Culture Lure Club

The Culture Lure Club was formed on December 16, 1932, as a women's club meant to "provide cultural development, higher education, social progress, and personal improvement to members, through subjects of interest to its members, and work for community, state and national uplift."

Nellie Harper Curtis and Myrtle Goddard Browning

Nellie chronicled her travels around the world with Myrtle Goddard during 1931. They travelled for four months and visited Japan, China, Singapore, the Philippines, Egypt, Italy, Switzerland, Germany, France, England before returning home. 

Florence Louise Dimm Cowan

Cowman family lived in Colorado and moved to Salt Lake City in 1948.

Sandra Sheets Denman

Denman's papers consist of correspondence, collected recipes, ephemeral materials, along with numerous recipe booklets and pamphlets.

Elks Ladies Club 

Garden Club of Cottonwood

Elizabeth Judge O'Brian organized the Garden Club of Cottonwood in 1923. The original membership was thirty-one men and women who had an interest in gardening. The club fell into inactivity for a period of time after the death of Elizabeth O'Brian, but in 1931 a new incarnation of the club began, specifically as a women's club. Since the reorganization, the Garden Club of Cottonwood has maintained at least thirty-five people and has been active in community beautification projects both locally and statewide.

Barbara Jean Keiser Hopkins

Hopkins, a Daughter of Utah Pioneers and an active member of the Church of Jesus Christ of Latter-day Saints, was born on September 30, 1950, to Alma Lehi Keiser and Lois Mary Ridd Keiser in Salt Lake City, Utah.  During her childhood she began to take piano lessons which led to a future as an award winning pianist.  Barbara studied for two years at the University of Utah as a piano performance major and then transferred to Brigham Young University to continue her studies.  Despite many challenges in her life, Barbara's determination and faith helped her overcome many difficulties.  

Ada C. Irvine

Leland Karr Irvine was a professor of electrical engineering and architecture at the University of Utah.

Alberta Marie Larsen Jacobs

Alberta Jacobs founded the Twentieth Century Club in Mt. Pleasant, Utah, and served in the community.

Judith F. Jarrow

Jarrow worked as the Program Manager in Special Collections at the University of Utah.

Junior League of Salt Lake City 

Established nationally to encourage young women to take an active role in community service and find useful outlets for their interests and abilities. The Salt Lake Chapter was established in 1934. Since 1990, the Junior League of Salt Lake City focused its attention on the environment, women, and substance abuse, mental illness, and healthcare concerns.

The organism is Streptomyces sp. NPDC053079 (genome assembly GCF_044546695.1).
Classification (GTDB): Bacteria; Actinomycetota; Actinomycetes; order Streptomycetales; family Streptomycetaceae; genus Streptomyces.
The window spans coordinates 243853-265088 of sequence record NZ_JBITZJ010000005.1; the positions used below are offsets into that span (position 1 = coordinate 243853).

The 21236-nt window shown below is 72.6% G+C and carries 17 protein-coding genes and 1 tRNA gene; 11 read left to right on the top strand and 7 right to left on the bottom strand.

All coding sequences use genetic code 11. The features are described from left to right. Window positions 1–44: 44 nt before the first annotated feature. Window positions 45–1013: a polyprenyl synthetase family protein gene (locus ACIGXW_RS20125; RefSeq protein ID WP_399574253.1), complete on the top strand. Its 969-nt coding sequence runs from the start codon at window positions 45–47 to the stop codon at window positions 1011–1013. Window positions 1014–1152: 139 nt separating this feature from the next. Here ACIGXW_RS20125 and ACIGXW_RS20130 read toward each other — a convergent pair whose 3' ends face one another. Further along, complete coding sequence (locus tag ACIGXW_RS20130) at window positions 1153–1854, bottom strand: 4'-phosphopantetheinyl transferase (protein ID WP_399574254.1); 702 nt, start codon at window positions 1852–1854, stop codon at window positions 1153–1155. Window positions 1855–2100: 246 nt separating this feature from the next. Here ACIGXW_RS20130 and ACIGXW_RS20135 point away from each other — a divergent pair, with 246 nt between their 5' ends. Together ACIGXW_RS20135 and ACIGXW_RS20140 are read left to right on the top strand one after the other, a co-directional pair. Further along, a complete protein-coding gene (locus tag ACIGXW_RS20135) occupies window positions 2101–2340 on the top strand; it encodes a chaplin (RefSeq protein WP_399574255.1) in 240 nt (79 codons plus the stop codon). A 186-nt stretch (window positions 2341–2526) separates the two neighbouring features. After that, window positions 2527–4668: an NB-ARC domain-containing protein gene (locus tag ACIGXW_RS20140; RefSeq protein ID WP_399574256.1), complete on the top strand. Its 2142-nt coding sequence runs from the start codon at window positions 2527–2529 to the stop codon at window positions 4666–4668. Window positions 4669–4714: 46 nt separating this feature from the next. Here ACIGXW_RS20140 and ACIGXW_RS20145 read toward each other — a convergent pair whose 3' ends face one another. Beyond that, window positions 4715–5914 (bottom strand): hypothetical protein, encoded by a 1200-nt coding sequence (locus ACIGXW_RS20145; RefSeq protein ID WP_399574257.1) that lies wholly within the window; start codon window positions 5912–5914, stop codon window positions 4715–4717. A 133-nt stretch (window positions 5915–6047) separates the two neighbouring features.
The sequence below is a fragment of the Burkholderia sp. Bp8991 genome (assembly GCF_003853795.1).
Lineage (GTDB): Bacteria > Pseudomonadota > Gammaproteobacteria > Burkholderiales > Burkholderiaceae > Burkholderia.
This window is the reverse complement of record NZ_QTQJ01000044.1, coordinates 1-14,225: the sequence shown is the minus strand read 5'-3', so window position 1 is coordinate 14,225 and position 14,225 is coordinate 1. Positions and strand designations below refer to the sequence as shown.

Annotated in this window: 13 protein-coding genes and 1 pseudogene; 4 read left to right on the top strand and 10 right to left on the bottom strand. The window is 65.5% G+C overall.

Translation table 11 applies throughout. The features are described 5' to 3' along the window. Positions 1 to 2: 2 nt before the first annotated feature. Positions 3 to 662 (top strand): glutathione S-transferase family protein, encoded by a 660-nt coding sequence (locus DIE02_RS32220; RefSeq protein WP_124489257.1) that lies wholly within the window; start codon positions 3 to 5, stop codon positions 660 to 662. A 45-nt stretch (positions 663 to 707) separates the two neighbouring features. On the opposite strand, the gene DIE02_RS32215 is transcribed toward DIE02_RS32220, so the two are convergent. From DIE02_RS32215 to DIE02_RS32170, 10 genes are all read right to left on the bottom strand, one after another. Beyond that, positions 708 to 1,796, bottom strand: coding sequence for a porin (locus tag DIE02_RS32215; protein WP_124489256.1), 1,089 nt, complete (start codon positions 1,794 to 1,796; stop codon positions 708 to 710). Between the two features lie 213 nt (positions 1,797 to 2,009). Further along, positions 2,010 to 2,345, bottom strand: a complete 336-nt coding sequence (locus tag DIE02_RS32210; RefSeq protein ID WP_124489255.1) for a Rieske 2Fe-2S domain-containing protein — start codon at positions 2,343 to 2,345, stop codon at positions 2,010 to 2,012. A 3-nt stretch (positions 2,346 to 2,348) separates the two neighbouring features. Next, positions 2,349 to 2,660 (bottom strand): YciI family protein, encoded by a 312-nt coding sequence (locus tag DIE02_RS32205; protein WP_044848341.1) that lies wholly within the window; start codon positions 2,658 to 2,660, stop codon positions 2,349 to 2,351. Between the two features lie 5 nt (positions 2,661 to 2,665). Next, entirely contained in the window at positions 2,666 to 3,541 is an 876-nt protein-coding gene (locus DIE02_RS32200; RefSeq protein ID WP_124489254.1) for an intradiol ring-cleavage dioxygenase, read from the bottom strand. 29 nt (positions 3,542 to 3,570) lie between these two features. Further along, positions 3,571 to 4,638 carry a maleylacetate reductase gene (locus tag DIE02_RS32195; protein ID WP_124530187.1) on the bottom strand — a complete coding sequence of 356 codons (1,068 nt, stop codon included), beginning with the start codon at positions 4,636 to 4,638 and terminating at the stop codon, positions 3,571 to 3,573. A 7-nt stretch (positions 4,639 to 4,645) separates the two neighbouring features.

Ladies’ Literary Club of Salt Lake City

A group of Utah women organized a small cultural club called the Blue Tea Club in 1875, of which the Ladies' Literary Club was an outgrowth.

Midwest Pilgrims Conference

Yearly retreat for Christian and Mormon women to present on and discuss theological, church, and women's issues.

Corinne Godbe Miles

Miles held a variety of positions within the Church of Jesus Christ of Latter-day Saints. Her civic positions included membership in the Utah State Women's Legislative Council, the University of Utah Alumni Class Vice President, Republican Party District Vice Chairman, American Contemporary Theatre Board of Directors, Trustee of the Brigham Young Family Association, National Director of Educational Services for Odyssey House, and Director of the Osmond Foundation. She was also awarded the "Utah Woman of the Year" award by the Deseret News. 

Mormon Women's Forum

Feminist group dedicated to gender equality in the LDS church. Formed in 1988, the group has hosted panels, debates, and a radio show surrounding the issues of gender inequality in the LDS church. They host an annual conference at the University of Utah.

Claire Wilcox Noall

Prominent Utah couple involved in the educational, literary, religious, and civic life of the state.

Gladys Young Orlob

Orlob was born in Salt Lake City, Utah, on 21 June 1894 to Joseph Don Carlos Young and Alice Naomi Dowden Young. She married Rudolph Frank Orlob on 18 May 1918. She died on 9 August 1980. She was a granddaughter of Brigham Young.

Geraldine Palmer-Jones

Ann Pingree

Pingree collected an autobiography of her grandmother, Alta Marilla Johnson Erickson Howard entitled, This Magic World: The Life of Alta J. Howard. The autobiography was compiled, edited and published by the Ezra T. Clark Jr. family.

Beverly Jane Porter